A member of the Union of Moldovan and Romanian Artists, Zbârnea has been the director of the National Museum of Fine Arts in Chișinău since 2002. He has contributed to more than 200 exhibitions in Belgium, Germany, the Netherlands, Italy, Cyprus, Lithuania, Russia, Finland, France and of course Romania and Moldova.  His works can be found in many museums around the world.

The exhibition is dedicated to the 25th anniversary of diplomatic relations between Estonia and Moldova. It is being organised by the Embassy of Moldova in cooperation with the Estonian Ministry of Culture and the National Museum of Fine Arts of Moldova.

The exhibition’s opening times are the same as those of the library. Admission is free of charge.

For further information please contact: Embassy of the Republic of Moldova in Estonia | Telephone: +372 642 0203 | E-mail: [email protected]

Exhibition of renowned Ukrainian painters opens in Tallinn

Õpetajate Maja in Tallinn is playing host to an exhibition of Ukrainian artists Dmytro Dobrovolsky and Nina Dobrovolska until the end of March.

Dmytro Dobrovolsky, who is a member of the Union of Ukrainian Artists, held his first exhibition in Kyiv in 1994. He has arranged further exhibitions in Ukraine, the United Kingdom, Germany, Russia, the United States and Estonia. He has been awarded a number of diplomas and certificates around the world as well as at national exhibitions and festivals. His paintings are to be found in a variety of private and museum collections, including among that of the British royal family.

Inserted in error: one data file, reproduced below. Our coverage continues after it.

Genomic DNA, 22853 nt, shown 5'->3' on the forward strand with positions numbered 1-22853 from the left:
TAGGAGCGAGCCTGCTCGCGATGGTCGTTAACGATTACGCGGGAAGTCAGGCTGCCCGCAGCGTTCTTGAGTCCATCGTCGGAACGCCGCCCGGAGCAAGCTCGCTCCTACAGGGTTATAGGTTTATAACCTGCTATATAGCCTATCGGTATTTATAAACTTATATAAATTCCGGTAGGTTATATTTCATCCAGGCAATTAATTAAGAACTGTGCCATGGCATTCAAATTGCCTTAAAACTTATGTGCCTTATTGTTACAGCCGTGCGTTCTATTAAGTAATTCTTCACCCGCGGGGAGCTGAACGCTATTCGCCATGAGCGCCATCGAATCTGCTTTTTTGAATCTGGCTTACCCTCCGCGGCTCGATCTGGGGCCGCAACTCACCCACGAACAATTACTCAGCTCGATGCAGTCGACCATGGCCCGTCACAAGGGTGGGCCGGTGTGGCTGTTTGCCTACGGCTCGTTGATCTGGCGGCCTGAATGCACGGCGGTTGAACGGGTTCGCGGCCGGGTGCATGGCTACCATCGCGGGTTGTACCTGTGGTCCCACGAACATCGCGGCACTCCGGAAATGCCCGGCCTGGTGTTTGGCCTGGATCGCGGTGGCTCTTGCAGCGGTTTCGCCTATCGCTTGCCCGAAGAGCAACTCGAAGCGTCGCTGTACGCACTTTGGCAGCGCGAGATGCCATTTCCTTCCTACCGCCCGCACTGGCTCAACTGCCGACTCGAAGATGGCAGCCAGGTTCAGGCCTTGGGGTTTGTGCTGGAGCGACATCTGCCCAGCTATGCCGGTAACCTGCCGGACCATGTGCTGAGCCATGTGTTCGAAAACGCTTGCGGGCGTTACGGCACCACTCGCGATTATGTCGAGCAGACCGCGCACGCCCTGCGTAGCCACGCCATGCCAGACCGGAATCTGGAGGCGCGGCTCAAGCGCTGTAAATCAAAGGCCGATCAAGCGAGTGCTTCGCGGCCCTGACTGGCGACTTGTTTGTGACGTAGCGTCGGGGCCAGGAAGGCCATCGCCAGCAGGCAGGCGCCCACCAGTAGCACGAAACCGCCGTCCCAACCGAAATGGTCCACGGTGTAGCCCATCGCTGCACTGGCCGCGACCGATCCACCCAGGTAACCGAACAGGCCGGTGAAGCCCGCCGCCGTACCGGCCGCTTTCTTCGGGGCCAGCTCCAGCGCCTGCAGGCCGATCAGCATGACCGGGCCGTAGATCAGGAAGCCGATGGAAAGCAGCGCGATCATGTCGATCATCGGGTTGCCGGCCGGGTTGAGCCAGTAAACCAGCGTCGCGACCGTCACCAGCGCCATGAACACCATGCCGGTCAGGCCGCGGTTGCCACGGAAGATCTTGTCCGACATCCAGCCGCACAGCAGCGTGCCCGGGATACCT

Nina Dobrovolska is a painter and computer graphics designer. She has been studying computer graphics at the Estonian Academy of Arts for three years and has been painting for more than a decade. She teaches painting at Lasnamäe Upper Secondary School in Tallinn.

The exhibition is open from 9:00-17:30 Monday-Friday, as well as on Saturdays and Sundays and at other times if the venue is open for special events. For information please call +372 615 5160. Admission is free of charge.

More information about the artists can be found online at

For further information please contact: Dmytro Dobrovolsky | E-mail: [email protected] | Mobile: +372 5606 5530

What is the ethnic make-up of the Estonian labour market?

This question has been answered by a recent analysis commissioned by MISA.

The Institute of Baltic Studies has examined the labour market surveys conducted in Estonia over the last 15 years with the aim of charting the factors influencing the linguistic and ethnic segregation of the Estonian labour market.

Take a look at the press release here:

Take a look at the meta-analysis

What do international experts think of integration challenges?

If you click on you can watch and hear the presentations given by experts from abroad at the ‘Integration Challenges in a Radicalising World’ conference organised by MISA.

Both videos and presentation slides are available: